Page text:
Paxton was born and raised in Fort Worth, Texas, the son of Mary Lou (née Gray) and John Lane Paxton. His father was a businessman, lumber wholesaler, museum executive, and occasional actor, most notably appearing in Sam Raimi's Spider-Man films. His mother was Roman Catholic, and he and his siblings were raised in her faith. Paxton was in the crowd when President John F. Kennedy emerged from the Hotel Texas on the morning of his assassination on November 22, 1963. Photographs of an 8-year-old Paxton being lifted above the crowd are on display at the Sixth Floor Museum in Dallas, Texas. On the Marc Maron podcast, Paxton revealed that at the age of 13 he contracted rheumatic fever which had damaged his heart. During his teens, Paxton worked as a paper delivery boy with Mike Muir.
Among Paxton's earliest roles were a minor role as a punk thug in The Terminator (1984), a supporting role as the lead protagonist's bullying older brother Chet in John Hughes' Weird Science (1985), and the melodramatic Private Hudson in Aliens (1986).
He directed several short films, including the music video for Barnes & Barnes' novelty song "Fish Heads", which aired during Saturday Night Live's low-rated 1980–81 season. He was cast in a music video for the 1982 Pat Benatar song "Shadows of the Night", in which he appeared as a Nazi radio officer.
In 1982, Paxton and his friend Andrew Todd Rosenthal formed a new wave musical band called Martini Ranch. The band released its only full-length album, Holy Cow, in 1988, on Sire Records. The album was produced by Devo member Bob Casale and featured guest appearances by two other members of that band. The music video for the band's single "Reach" was directed by James Cameron.
During the 1980s Bill worked once again with director James Cameron on Aliens (1986) starring as Private William Hudson. His portrayal of Private Hudson won him ‘Best Supporting Actor’ Saturn Awards (1987).
Paxton worked again with director James Cameron on True Lies (1994) and Titanic (1997), the latter of which was the highest-grossing film of all time at its release. In his other roles, Paxton played Morgan Earp in Tombstone (1993), Fred Haise in Apollo 13 (1995), the lead in Twister (1996), and lead roles in dark dramas such as One False Move (1992) and A Simple Plan (1998).
Paxton directed the feature films Frailty (2001), in which he starred, and The Greatest Game Ever Played (2005). Four years after appearing in Titanic, he joined Cameron on an expedition to the actual Titanic. A film about this trip, Ghosts of the Abyss, was released in 2003. He also appeared in the music video for Limp Bizkit's 2003 song "Eat You Alive" as a sheriff.
His highest profile television performances received much positive attention, including his lead role in HBO's Big Love (2006–2011), for which Paxton received three Golden Globe Award nominations. Paxton also received good reviews for his performance in the History Channel's miniseries Hatfields & McCoys (2012), for which he was nominated for an Emmy Award, alongside co-star Kevin Costner.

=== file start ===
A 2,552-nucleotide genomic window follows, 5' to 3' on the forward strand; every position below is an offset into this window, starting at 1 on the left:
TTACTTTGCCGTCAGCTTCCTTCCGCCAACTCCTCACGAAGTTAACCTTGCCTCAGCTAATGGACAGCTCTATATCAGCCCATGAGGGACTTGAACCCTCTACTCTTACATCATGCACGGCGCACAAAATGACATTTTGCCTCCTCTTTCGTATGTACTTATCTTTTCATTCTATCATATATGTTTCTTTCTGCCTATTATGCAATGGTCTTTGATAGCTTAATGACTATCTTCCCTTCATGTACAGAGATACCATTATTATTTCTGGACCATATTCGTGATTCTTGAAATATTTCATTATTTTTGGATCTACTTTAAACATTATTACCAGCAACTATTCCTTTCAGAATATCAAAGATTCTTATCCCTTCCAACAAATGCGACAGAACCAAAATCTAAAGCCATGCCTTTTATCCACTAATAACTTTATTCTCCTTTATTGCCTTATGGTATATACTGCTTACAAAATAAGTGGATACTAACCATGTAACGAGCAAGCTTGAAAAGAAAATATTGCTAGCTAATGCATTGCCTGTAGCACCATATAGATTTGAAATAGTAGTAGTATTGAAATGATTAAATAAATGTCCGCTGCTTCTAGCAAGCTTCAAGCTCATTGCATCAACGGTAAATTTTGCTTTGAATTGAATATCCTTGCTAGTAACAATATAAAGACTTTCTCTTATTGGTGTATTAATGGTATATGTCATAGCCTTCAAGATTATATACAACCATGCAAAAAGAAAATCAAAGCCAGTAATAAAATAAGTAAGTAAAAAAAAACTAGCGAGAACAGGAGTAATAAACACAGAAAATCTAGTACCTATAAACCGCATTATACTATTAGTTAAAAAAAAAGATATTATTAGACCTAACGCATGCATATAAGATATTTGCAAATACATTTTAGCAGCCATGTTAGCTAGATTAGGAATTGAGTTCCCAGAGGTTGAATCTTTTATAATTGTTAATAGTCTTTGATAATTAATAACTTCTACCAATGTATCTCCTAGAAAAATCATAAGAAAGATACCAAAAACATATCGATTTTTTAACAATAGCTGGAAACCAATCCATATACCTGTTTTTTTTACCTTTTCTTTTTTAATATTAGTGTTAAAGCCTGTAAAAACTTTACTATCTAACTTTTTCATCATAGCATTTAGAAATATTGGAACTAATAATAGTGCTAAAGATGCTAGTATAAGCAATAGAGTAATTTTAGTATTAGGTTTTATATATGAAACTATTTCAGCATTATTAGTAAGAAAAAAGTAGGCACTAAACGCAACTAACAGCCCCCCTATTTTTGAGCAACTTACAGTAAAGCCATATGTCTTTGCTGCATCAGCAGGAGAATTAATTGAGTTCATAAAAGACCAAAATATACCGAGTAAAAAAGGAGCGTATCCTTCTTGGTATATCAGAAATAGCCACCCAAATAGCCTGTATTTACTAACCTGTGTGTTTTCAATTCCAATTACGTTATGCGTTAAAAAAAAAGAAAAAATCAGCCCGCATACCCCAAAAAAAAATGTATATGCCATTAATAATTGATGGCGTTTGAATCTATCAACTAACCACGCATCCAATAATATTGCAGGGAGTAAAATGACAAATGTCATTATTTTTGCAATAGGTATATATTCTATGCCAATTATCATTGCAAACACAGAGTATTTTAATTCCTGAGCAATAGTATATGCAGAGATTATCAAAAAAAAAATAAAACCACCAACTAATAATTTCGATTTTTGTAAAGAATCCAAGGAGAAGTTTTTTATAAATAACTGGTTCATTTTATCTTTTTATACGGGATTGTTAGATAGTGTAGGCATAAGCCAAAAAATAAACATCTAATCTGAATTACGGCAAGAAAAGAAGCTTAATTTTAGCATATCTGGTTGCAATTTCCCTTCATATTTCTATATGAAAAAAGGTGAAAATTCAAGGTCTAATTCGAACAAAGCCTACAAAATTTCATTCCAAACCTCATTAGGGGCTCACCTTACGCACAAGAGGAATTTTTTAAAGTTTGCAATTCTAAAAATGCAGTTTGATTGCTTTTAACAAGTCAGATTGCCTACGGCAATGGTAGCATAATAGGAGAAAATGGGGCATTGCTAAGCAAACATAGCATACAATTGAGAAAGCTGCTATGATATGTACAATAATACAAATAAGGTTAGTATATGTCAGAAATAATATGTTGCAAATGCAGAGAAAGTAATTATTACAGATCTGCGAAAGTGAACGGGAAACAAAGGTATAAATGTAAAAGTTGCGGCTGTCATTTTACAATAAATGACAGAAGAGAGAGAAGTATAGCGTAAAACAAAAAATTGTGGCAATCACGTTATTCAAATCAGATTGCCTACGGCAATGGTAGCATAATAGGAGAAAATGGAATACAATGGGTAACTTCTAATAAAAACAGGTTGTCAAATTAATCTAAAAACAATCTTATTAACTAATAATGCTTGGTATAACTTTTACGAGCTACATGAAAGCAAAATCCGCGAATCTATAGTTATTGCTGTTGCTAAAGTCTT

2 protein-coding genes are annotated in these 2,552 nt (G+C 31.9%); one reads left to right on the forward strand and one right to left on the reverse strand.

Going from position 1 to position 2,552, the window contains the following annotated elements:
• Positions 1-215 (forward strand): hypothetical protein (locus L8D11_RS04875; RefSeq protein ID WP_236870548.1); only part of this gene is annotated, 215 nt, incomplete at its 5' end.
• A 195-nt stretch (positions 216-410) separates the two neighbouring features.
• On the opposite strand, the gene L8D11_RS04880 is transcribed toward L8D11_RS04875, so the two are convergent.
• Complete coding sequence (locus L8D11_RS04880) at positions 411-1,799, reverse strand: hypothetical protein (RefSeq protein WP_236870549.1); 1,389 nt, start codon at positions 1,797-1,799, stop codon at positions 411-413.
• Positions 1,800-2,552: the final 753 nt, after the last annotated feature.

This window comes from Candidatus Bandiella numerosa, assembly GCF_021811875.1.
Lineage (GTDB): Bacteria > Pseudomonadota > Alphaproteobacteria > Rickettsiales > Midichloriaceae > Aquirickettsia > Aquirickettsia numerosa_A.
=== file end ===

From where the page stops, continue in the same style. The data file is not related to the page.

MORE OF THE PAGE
In 2014, he played the role of the villainous John Garrett in Agents of S.H.I.E.L.D., and a supporting role in Edge of Tomorrow (2014). He starred alongside Jon Bernthal, Rose McGowan, and John Malkovich as a playable character in the 2014 video game Call of Duty: Advanced Warfare (downloadable "Exo Zombies" mode). In February 2016, Paxton was cast as Detective Frank Roarke for Training Day, a crime-thriller television series set 15 years after the events of the eponymous 2001 movie; it premiered a year later.
Paxton was married from 1979 to 1980 to Kelly Rowan. In 1987, he married Louise Newbury; together, they had two children, James and Lydia.
In February 2017, a few weeks prior to having cardiac surgery, and ultimately his death, Paxton stated in an interview with Marc Maron that he had a damaged heart valve, the result of suffering from rheumatic fever in his youth.
On February 25, 2017, Paxton died at the age of 61 from complications following heart surgery. A representative for the family released the following statement to the press on February 26:
It is with heavy hearts we share the news that Bill Paxton has passed away due to complications from surgery. A loving husband and father, Bill began his career in Hollywood working on films in the art department and went on to have an illustrious career spanning four decades as a beloved and prolific actor and filmmaker. Bill's passion for the arts was felt by all who knew him, and his warmth and tireless energy were undeniable. We ask to please respect the family's wish for privacy as they mourn the loss of their adored husband and father.
Paxton's cause of death was a stroke resulting from complications from his heart and aorta surgery that he underwent on February 14, 2017.
He is interred in the Forest Lawn Memorial Park.
Upon learning of his death, a number of storm chasers paid tribute to his Twister role by spelling his initials across Kansas and Oklahoma via the Spotter Network.